KATE DAVIES NEAR HER HOME IN WEST CENTRAL SCOTLAND
Kate Davies is a remarkable woman. She has a doctorate in 18th century history and was a professor until she had a major stroke on February 1 2010 at age 36 that took away function on the entire left side of her body, ended her academic career, and had her wheelchair bound living in a brain injury unit in an Edinburgh hospital for six months. Before the stroke, she was also an accomplished knitter and pattern designer.
Her post-stroke body worked just fine on its right side but her left side was now pretty much non-functional, along for the ride because her damaged brain didn’t know what to do with it. The stroke was caused by a congenital hole in her heart she had no idea was there that allowed two blood clots to travel to her brain.
Amazingly, in the eight years since the stroke, she’s combined her interests in historical writing and practical creativity with her skills in research, design, and writing to teach herself to knit again – and along the way founded a company called Kate Davies Designs (KDD) that creates digital patterns for hand knitters. Through KDD she’s produced eight books: Colours of Shetland (2012), Yokes (2014), Buachaille: At Home in The Highlands (2015), The Book of Haps (2016), Shetland Oo (2016), Inspired by Islay (2017), Happit (2017) and West Highland Way (2018).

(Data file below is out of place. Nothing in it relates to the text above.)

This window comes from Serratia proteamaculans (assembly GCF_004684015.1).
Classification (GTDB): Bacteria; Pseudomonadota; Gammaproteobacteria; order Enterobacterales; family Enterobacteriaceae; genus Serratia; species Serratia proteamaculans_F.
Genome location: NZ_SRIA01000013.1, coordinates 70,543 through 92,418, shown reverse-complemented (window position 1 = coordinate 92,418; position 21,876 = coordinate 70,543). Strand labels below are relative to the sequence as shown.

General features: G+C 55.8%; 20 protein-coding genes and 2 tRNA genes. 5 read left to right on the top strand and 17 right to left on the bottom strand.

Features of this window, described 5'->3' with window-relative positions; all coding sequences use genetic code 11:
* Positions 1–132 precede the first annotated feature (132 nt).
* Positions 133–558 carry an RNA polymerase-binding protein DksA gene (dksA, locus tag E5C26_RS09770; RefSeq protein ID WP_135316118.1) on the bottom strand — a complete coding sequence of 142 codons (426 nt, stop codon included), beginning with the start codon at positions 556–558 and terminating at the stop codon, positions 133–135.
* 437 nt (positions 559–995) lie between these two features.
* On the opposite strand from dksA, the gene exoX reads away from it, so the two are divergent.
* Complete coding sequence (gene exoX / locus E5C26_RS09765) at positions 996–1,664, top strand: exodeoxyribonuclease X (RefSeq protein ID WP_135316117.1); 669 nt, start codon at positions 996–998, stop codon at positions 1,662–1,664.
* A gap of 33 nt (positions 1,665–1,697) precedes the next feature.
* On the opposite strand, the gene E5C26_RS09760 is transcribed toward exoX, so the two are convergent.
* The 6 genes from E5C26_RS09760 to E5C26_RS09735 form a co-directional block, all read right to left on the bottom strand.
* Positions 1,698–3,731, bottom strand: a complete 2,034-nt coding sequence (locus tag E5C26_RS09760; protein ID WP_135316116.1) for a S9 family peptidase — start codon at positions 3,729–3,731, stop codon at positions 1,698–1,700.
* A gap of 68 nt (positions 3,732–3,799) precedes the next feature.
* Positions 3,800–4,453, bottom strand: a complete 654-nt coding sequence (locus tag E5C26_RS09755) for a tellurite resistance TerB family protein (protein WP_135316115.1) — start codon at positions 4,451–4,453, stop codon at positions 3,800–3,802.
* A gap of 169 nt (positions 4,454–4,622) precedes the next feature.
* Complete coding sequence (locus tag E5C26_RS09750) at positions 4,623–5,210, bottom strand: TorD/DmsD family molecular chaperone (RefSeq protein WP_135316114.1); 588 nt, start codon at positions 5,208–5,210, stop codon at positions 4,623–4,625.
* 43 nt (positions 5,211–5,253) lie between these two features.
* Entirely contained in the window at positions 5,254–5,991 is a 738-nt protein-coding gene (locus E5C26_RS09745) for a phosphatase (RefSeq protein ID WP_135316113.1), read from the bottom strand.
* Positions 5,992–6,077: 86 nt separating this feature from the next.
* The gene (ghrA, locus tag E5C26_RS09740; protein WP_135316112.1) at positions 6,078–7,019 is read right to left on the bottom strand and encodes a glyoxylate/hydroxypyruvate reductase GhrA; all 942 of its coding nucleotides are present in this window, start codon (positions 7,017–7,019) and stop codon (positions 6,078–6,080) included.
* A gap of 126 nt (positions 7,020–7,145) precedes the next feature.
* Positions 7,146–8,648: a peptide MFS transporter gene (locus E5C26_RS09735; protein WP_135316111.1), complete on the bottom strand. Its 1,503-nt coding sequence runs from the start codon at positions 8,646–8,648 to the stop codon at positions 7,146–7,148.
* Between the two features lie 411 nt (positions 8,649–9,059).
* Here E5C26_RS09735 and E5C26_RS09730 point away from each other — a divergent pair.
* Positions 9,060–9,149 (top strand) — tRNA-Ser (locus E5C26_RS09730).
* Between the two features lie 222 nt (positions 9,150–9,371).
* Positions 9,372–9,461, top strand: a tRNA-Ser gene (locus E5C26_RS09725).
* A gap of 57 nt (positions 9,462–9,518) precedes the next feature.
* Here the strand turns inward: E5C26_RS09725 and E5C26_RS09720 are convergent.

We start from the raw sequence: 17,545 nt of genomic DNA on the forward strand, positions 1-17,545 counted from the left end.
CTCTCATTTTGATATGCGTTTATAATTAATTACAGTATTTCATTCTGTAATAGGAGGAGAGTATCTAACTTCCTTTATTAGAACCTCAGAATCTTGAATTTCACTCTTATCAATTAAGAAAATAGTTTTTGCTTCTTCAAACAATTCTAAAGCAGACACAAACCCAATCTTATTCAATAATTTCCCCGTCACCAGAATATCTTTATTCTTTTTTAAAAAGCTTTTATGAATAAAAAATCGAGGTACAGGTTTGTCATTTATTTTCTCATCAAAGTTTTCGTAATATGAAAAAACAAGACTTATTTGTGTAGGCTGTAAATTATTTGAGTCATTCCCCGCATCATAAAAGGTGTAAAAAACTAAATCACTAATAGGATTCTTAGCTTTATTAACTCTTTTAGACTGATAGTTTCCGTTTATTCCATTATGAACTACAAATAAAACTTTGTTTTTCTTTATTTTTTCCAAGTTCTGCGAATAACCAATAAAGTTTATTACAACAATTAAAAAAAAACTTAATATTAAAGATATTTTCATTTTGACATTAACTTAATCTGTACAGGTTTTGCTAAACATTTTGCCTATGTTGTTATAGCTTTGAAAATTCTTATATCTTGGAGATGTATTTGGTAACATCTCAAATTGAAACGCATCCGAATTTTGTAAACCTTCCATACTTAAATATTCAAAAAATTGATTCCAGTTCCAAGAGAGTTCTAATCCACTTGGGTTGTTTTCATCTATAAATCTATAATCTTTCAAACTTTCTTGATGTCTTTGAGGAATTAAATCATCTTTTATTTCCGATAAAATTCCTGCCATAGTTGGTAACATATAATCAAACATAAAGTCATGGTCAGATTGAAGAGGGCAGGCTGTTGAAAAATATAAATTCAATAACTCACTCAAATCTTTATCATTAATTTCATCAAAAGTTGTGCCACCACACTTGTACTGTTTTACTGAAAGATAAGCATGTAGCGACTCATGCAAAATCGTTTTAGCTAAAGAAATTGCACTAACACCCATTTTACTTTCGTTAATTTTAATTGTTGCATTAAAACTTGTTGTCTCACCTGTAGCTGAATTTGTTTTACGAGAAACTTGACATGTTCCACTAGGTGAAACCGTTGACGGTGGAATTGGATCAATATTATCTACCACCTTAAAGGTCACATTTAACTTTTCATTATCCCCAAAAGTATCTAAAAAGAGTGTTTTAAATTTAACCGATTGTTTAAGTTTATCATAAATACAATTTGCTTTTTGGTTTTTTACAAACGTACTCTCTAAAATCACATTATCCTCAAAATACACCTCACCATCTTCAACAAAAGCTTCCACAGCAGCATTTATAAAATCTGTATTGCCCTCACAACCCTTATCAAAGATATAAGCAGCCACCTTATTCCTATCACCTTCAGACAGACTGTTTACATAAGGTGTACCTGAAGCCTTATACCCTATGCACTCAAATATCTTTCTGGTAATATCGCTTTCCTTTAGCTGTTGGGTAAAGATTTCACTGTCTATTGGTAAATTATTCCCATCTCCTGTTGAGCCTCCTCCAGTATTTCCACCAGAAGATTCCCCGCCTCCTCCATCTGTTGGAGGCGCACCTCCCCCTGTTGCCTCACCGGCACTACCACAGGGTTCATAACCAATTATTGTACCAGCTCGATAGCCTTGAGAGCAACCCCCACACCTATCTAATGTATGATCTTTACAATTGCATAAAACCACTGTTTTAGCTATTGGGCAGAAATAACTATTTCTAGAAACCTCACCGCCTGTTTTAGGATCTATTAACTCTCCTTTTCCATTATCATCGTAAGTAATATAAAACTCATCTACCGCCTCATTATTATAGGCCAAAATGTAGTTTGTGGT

In 2016, her company was named UK Microbusiness of the Year by the Federation of Small Business & Worldpay.
She has worked with museums and heritage organizations, sharing her expertise (including the Tate Modern, Shetland Amenity Trust, and Gawthorpe Textiles) and has also contributed to BBC radio programs on diverse topics such as the landscape of British knitting and the history of socks. She was the first ambassador of Shetland Wool Week and her knitting designs have been featured on BBC television.
Now she has another book due out this month (July 2018): Handywoman. This one is an exploration of her experiences of serious brain injury, craft, and creativity. (Barnes, 2016) & (Davies, 7/1/2018)
You knitters and crocheters may recognize her name and know her exquisite patterns from the Ravelry site.
Perhaps you think of honey in general as a healthy food. But with industrialization, genetic modification of so many plants, and the widespread use of pesticides, most of the honey available in supermarkets now is not very healthy.